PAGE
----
Is The City Of Springfield Broke?

By: Cameron Taylor Email
By: Cameron Taylor Email

SPRINGFIELD - The city of Springfield is in a bit of a financial mess. Mayor Ralph Hammond wrote to the Governor's Office and the Legislative Audit Committee Wednesday to declare a financial emergency.

The city pays about $400,000 a month in bills, but they consistently can't pay around $30,000-$50,000 each month and it's starting to worry city officials.

The city of Springfield is on the edge of financial disaster if they don't take action soon.

The city owes hundreds of thousands of dollars, including a big portion to Bay County for the Advanced Wastewater Treatment facility and water usage.

"If they can't work that out, then we'll be happy to help them in any way we can. We don't want to see Springfield go away, but we don't want to see anyone get hurt either," said George Gainer, a Bay County Commissioner.

On Wednesday, Mayor Ralph Hammond told the Governor's Office and the Legislative Audit Committee that Springfield has a financial emergency. Hammond claims the city meets two condition provisions found in F.S. 218.503(1) that defines an emergency.

(a) Failure within the same fiscal year in which due to pay short-term loans of failure to make bond debt service or other long-term debt payments when due, as a result of a lack of funds.

(b) Failure to pay uncontested claims within 90 days after claim is presented, as a result of funds.

The first relates to the city deferring a state loan payment for a water sewage project that dates back to 1997. The city also failed to pay two cable bills within 90 days.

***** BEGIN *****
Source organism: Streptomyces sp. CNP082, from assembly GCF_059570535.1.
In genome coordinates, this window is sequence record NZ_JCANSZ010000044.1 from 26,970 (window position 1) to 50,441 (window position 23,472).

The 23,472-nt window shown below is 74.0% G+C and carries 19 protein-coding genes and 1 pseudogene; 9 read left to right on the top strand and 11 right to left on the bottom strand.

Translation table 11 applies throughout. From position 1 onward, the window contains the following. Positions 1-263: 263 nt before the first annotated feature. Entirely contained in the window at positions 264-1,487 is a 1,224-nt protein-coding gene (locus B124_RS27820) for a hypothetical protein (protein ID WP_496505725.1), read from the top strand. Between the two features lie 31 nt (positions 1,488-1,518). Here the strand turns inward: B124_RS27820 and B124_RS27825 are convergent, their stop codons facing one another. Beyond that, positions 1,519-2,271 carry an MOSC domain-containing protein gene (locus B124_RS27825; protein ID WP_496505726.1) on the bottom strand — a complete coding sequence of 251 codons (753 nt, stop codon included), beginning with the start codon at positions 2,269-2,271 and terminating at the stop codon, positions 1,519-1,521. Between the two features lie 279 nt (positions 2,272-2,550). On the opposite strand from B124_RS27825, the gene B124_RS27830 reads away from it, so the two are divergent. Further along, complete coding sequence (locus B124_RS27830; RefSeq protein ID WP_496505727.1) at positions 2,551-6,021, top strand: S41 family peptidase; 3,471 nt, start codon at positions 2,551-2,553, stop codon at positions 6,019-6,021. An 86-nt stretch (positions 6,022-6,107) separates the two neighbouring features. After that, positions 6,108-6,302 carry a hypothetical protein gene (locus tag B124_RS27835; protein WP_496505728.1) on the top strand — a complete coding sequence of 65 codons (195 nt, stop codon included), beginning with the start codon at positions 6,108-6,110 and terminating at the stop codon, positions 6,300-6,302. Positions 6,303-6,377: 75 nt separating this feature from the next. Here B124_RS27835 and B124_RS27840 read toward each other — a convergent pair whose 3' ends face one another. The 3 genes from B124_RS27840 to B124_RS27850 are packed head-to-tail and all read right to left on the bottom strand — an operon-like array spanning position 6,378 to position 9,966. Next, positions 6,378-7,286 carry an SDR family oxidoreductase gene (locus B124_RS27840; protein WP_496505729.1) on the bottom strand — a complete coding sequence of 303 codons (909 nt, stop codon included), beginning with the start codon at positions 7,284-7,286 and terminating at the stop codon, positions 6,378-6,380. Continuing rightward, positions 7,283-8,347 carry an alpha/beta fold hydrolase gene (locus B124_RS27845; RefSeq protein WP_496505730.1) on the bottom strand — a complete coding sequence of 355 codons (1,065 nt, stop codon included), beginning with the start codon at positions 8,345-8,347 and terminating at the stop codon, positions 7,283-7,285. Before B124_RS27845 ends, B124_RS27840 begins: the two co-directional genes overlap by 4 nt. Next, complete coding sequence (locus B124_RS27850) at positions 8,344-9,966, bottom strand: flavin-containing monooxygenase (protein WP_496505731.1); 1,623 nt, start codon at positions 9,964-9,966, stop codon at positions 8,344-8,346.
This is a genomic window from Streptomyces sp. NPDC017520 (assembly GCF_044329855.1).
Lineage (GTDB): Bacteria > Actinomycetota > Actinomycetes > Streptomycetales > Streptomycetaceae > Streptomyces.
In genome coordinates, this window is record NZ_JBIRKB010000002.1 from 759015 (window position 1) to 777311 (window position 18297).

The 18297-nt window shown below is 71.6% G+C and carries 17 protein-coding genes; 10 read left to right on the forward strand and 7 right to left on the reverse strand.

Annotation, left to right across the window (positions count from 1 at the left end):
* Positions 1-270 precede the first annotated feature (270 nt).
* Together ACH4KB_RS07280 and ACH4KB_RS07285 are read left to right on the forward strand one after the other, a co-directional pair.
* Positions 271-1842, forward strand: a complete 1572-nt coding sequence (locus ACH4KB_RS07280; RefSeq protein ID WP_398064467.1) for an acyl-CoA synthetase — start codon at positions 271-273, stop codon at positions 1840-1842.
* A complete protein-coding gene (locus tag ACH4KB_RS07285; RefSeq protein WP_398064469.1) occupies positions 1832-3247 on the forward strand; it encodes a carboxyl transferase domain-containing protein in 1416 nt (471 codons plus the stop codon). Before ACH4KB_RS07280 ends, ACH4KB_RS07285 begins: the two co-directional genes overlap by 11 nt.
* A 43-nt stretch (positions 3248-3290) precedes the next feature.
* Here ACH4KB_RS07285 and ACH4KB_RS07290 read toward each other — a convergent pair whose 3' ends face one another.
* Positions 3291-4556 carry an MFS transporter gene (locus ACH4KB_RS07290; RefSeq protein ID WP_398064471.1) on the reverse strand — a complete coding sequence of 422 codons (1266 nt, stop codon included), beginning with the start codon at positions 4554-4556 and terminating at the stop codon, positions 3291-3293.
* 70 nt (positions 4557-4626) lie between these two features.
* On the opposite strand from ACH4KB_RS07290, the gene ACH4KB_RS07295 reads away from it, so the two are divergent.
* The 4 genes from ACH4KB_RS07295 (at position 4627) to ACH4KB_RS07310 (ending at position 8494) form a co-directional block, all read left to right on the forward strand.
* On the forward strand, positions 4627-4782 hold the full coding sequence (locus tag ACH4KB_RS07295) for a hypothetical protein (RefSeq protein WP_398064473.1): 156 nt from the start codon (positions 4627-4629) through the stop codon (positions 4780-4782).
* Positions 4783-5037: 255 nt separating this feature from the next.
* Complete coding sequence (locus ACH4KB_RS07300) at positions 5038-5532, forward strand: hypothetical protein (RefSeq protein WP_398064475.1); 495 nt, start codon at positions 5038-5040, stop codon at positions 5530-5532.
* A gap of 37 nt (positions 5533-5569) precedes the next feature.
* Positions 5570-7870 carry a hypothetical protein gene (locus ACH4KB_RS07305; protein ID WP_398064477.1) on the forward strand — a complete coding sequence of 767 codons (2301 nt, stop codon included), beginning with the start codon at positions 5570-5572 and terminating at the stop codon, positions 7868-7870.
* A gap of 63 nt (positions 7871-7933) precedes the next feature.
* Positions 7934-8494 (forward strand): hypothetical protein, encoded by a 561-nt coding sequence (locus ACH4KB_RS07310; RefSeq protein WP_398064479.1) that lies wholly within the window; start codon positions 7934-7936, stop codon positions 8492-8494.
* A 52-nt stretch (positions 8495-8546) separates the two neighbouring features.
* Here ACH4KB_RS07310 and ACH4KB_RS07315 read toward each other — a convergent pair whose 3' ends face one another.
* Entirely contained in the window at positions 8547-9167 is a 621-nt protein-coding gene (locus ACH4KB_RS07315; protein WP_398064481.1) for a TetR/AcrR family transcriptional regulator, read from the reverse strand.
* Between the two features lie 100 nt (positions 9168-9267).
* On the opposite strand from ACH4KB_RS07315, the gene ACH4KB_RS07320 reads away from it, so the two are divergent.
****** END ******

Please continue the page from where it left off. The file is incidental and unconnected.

"We're not closing our doors. We're still making our day to day operations. Some of the bills we are extending out 60 days," said Ralph Hammond, Mayor of Springfield.

Hammond believes part of the problem comes from a former financial director using city credit cards for personal purchases. He also says the city's low water and sewage rates contributed to the financial bind.

Last year, city commissioners approved a rate increase, but are also considering an ad valorem tax to catch up on the bills.

"Already having a hard time struggling to pay my bills that anymore is too much," said Tara Warren, a Springfield resident.

"Well if they want to close the city down, that's their option if they want to. When they go to the county, they'll get a county ad valorem," said Hammond.

State officials are asking the mayor and his staff to answer several questions about the city's finances by march 28th.

"We've been here for 79 years, I cannot see the city of Springfield leaving. I don't want that to happen. They won't get my vote. I'll put it that way," said Hammond.

Once the city answers the questions, the state will determine if Springfield will need financial assistance.

City officials are holding a workshop Monday at 4:00 p.m. o'clock the Springfield Community Center to talk about the issue.


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